Alcohol sales to fall this Christmas, says report
Alcohol sales this Christmas in the UK are forecast to drop sharply after new figures revealed the extent of falling consumption over the past few years.
Research group Mintel said that in each October-to-December quarter between 2000 and 2009 alcohol spend has fallen.
In 2009 as a whole, it fell a huge 9% to £37bn, from £40.5bn in 2008, which Mintel said does not bode well for 2010, when consumer spending is tight.
Since the economic slump, sales have plummeted, said Mintel's Jonny Forsyth.
In real terms alcohol spend in the October-December period has declined from £11.5bn in 2000 to £10.4bn in 2009, costing the industry more than £1bn in lost revenue.
Mr Forsyth, Mintel's senior drinks analyst, said: "Over the past decade, Christmas has become steadily less profitable for the alcohol industry.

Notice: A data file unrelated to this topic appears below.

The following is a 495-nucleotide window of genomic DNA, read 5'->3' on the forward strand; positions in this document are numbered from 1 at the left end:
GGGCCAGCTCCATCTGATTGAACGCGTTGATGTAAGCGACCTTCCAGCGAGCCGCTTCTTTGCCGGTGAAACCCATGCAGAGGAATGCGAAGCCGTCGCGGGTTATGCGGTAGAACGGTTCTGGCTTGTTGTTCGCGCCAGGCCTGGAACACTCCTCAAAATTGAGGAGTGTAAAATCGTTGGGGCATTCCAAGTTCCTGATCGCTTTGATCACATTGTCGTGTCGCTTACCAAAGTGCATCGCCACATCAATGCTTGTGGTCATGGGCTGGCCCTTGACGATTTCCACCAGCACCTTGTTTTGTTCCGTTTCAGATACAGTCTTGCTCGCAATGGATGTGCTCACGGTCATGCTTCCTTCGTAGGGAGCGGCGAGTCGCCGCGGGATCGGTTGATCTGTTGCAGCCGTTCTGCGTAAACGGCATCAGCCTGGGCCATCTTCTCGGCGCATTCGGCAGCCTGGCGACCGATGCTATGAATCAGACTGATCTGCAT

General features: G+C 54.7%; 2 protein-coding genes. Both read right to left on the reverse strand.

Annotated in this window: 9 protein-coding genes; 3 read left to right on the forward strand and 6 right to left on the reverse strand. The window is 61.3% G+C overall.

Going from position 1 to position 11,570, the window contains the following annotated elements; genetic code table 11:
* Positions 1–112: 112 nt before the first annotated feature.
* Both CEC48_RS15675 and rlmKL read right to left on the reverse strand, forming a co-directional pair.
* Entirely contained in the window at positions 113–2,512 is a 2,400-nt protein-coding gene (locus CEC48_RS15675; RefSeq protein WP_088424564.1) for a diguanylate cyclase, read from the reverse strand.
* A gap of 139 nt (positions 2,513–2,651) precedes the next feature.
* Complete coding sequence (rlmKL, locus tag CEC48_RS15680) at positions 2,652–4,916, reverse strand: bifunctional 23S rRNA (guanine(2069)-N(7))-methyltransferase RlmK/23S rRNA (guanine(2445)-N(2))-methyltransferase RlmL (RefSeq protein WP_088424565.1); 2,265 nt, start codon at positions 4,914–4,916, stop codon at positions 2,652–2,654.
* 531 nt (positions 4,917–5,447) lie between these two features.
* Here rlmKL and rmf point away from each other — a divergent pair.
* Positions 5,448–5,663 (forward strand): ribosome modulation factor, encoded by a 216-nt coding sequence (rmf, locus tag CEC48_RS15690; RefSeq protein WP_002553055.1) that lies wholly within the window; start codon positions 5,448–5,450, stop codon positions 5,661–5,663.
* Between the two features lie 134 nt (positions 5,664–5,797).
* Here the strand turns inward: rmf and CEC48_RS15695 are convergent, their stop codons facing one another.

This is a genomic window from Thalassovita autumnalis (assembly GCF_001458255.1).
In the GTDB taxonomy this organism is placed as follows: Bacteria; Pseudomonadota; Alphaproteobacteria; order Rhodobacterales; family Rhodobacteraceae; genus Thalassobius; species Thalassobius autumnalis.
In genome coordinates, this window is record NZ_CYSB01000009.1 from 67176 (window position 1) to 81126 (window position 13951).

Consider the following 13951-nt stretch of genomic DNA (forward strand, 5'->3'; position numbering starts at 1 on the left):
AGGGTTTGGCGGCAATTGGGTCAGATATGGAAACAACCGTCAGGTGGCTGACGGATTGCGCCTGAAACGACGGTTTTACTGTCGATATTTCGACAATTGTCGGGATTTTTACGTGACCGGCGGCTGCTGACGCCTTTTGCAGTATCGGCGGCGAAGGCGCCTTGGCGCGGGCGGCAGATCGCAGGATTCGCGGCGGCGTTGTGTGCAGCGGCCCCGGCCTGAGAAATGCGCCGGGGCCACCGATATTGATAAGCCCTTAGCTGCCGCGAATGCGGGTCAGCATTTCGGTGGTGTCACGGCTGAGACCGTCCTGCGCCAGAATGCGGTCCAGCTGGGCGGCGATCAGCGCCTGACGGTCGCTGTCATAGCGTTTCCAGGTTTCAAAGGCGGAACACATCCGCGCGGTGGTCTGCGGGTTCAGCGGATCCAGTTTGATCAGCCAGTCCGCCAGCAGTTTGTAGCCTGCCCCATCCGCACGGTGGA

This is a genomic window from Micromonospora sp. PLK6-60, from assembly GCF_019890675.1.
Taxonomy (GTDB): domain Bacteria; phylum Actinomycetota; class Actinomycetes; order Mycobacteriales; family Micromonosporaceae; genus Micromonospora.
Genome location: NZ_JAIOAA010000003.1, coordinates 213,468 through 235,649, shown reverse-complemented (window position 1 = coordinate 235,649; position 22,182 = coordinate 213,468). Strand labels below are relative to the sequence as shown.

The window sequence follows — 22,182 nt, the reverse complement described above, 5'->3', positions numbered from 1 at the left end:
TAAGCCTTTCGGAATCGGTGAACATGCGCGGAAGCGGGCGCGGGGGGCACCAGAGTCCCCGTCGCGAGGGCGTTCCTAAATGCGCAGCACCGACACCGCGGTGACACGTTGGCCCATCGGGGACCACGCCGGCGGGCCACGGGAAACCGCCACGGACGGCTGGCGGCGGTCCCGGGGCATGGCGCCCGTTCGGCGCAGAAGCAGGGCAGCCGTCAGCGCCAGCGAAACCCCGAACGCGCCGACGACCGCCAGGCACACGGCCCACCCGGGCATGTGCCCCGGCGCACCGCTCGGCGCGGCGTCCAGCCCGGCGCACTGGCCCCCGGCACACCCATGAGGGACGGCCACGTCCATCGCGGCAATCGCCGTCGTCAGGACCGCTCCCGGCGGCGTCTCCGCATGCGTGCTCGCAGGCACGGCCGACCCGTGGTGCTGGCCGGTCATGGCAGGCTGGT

"However, since the economic downturn, sales have plummeted further and Mintel forecasts that Christmas 2010 is likely to see this downward trend continue.
"Research shows that apart from the optimistic young adults, the bulk of consumers are decidedly pessimistic about their financial situation improving over the next six months, suggesting that the alcohol market is in for a difficult Christmas," Mr Forsyth said.
The VAT increase and above-inflation excise duty increase planned for 2011 will also raise the cost of most alcohol drinks by as much as 8%, the report said.
Mintel found that wine is top of the shopping list for Britons when it comes to Christmas alcohol, with the top five drinks purchased being: wine (65%); lager (51%); champagne/sparkling wine (33%); vodka and liqueurs (both 24%).